Some might say we’re not your typical family. We’re two (very proud) dads to our seven-year old son, Reid. We’ve always celebrated family diversity and Reid has been exposed to different family demographics from the beginning – we have friends who are straight, gay, single and span many nationalities. So Reid meeting children with a family that was unlike ours, is very much same-same for him.
However, this isn’t always the case for other children Reid’s age. Because of this, we know that bullying is such a huge issue and that our son may be exposed to it at some point because of our family dynamic. Because of this, we’ve been arming Reid with resilience skills and teaching him about confidence from a young age.
Even as a baby, when he would bump into things, we wouldn’t make a fuss – we’d calmly talk him through it and move on. Resilience is something that is learnt and it’s very important to empower Reid with the tools to cope when (not if) things get tricky.
Something that has really helped us with this is the ‘The Catastrophe Scale’. It’s a scale from 1-10, from something that you can control without assistance (i.e. 1- feeling frustrated because the iPad isn’t charged) to something that is out of your control and requires assistance (i.e. 10- a life-threatening natural disaster). When something happens, we ask him to rate it on the catastrophe scale and we find it helps him to move on quickly. It puts things into perspective.
We also stress to Reid the importance of talking to us about everything, especially things that worry him. We know that even if this changes when he’s older, and he may not want to tell his dads everything (hopefully he will), we have established a wonderful network of uncles, aunties and family friends who will be there for him to confide in and he knows that.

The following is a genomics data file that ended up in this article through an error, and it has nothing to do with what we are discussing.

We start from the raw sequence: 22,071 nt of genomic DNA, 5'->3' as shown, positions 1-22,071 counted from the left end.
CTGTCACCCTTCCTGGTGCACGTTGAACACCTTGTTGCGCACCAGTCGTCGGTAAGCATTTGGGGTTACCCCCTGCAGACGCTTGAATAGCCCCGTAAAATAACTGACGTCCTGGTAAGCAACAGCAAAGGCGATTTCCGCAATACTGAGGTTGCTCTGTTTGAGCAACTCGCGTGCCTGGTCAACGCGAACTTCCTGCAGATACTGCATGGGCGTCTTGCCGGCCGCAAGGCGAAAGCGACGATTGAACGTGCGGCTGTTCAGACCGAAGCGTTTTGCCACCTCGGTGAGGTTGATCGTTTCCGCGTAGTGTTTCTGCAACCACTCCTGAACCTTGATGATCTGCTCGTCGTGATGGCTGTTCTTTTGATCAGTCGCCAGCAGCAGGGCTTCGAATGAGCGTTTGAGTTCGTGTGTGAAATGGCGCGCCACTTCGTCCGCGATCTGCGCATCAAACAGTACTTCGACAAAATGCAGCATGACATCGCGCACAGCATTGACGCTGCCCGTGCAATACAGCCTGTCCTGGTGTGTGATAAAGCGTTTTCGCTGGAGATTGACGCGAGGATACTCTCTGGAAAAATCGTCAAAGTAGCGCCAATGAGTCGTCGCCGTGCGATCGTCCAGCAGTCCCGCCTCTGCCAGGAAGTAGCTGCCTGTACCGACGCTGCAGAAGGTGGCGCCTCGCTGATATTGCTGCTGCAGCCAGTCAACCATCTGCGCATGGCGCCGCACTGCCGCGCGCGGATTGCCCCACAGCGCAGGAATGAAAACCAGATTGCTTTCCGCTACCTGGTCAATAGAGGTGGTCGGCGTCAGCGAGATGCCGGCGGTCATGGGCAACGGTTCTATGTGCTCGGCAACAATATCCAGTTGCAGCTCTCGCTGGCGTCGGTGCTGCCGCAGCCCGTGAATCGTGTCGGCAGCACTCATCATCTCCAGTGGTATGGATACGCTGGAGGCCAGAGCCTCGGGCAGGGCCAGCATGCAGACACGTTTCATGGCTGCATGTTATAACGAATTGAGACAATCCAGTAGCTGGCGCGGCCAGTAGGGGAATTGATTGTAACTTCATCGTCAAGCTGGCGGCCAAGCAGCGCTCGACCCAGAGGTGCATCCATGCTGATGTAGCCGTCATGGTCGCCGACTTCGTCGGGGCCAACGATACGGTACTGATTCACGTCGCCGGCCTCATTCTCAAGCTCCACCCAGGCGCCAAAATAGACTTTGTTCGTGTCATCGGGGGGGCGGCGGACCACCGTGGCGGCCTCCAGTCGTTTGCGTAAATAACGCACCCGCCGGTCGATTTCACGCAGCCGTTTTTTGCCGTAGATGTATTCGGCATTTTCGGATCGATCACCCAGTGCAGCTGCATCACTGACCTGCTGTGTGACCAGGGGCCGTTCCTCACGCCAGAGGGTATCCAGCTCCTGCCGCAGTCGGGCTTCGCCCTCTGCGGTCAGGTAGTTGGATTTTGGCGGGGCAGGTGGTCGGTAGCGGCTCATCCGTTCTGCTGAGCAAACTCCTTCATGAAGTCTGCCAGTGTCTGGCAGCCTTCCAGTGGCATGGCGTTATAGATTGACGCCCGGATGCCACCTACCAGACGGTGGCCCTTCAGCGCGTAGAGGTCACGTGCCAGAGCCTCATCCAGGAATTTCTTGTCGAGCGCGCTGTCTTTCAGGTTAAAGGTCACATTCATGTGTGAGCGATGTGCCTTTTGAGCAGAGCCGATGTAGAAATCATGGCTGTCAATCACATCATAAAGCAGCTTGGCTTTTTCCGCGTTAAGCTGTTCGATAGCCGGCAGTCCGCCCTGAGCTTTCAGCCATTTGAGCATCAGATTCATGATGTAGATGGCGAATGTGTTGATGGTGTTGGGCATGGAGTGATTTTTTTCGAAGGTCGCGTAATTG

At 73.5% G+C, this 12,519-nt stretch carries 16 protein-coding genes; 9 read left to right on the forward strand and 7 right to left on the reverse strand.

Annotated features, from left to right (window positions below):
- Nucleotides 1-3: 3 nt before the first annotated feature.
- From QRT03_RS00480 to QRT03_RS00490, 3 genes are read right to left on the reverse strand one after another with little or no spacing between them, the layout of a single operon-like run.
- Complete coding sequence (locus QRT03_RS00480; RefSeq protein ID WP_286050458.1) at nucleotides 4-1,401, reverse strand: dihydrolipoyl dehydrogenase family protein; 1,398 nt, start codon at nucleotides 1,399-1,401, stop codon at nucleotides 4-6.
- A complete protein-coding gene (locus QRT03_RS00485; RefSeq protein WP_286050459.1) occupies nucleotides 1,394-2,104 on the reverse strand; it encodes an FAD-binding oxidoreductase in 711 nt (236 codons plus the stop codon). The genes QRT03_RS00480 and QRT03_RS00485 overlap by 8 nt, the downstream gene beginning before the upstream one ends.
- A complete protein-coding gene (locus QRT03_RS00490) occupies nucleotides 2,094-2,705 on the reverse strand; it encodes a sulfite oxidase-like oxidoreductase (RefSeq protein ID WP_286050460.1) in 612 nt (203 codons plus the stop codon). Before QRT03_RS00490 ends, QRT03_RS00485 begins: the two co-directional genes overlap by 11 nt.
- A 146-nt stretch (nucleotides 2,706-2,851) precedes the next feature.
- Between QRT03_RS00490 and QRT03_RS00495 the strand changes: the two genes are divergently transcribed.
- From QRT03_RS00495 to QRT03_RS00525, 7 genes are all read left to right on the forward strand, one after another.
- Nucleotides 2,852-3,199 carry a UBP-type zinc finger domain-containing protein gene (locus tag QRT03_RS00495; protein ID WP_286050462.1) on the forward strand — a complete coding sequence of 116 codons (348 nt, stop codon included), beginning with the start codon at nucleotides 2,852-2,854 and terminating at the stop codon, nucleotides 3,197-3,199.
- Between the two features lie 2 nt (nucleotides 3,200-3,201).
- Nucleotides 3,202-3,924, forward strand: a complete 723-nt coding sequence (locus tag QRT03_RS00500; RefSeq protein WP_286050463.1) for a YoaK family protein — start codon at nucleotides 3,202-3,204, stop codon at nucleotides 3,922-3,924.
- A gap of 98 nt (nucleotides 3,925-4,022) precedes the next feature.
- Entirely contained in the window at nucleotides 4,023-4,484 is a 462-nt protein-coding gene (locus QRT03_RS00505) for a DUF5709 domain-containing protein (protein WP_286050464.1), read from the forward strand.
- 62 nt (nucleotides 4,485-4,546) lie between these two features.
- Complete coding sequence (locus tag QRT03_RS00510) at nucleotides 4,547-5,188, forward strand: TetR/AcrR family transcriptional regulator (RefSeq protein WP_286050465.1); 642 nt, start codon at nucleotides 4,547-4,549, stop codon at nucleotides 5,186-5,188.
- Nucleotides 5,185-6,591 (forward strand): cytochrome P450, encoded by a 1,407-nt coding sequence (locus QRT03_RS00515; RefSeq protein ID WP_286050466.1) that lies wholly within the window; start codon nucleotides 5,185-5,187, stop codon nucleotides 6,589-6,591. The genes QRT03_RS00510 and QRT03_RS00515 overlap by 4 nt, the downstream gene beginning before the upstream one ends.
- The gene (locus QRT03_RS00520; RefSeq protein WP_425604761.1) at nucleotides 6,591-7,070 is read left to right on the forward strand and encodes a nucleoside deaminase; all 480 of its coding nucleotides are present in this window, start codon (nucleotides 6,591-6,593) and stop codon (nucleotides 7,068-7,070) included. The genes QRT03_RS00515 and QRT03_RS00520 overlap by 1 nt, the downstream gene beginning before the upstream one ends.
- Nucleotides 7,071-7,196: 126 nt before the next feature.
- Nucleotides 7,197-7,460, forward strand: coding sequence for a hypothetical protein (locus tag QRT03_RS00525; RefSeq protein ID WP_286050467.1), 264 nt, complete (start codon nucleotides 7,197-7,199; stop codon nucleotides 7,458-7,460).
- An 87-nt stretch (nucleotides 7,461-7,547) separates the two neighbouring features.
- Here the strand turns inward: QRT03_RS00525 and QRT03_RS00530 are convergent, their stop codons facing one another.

For us, the best time to talk about ‘everything’ is first thing each morning. Reid generally wakes up at 6.30-7am (we can hear the cute yawns coming from his room). He jumps into our bed and snuggles in. We talk about the dreams we’ve had, how we are feeling and what the day ahead may bring. As a parent, you seem to instinctively know if something is not right, and this ‘snuggle time’ is a great opportunity to open the conversation and dig a little deeper.
Starting school was a huge milestone in our son’s life, and ours as parents. We remember back to when Reid started school last year; it was exciting and terrifying all at the same time. Have we done enough to get him ready? Will he be resilient enough to cope with the transition?
We bought a couple of great children’s books which we read to Reid, that helped him understand what to expect on his first day at school. We also took him to the school on weekends and got him familiar with his new surroundings and connected with families who have children at the school.
Thankfully, Reid had a wonderful first year at school, particularly socially, which made us extremely proud of the confident and resilient young man we’re raising.
While we are trying our absolute best, raising Reid is a combination of reflecting on our own upbringing, gut instinct, asking for advice, listening, learning from our mistakes…oh, and Google!
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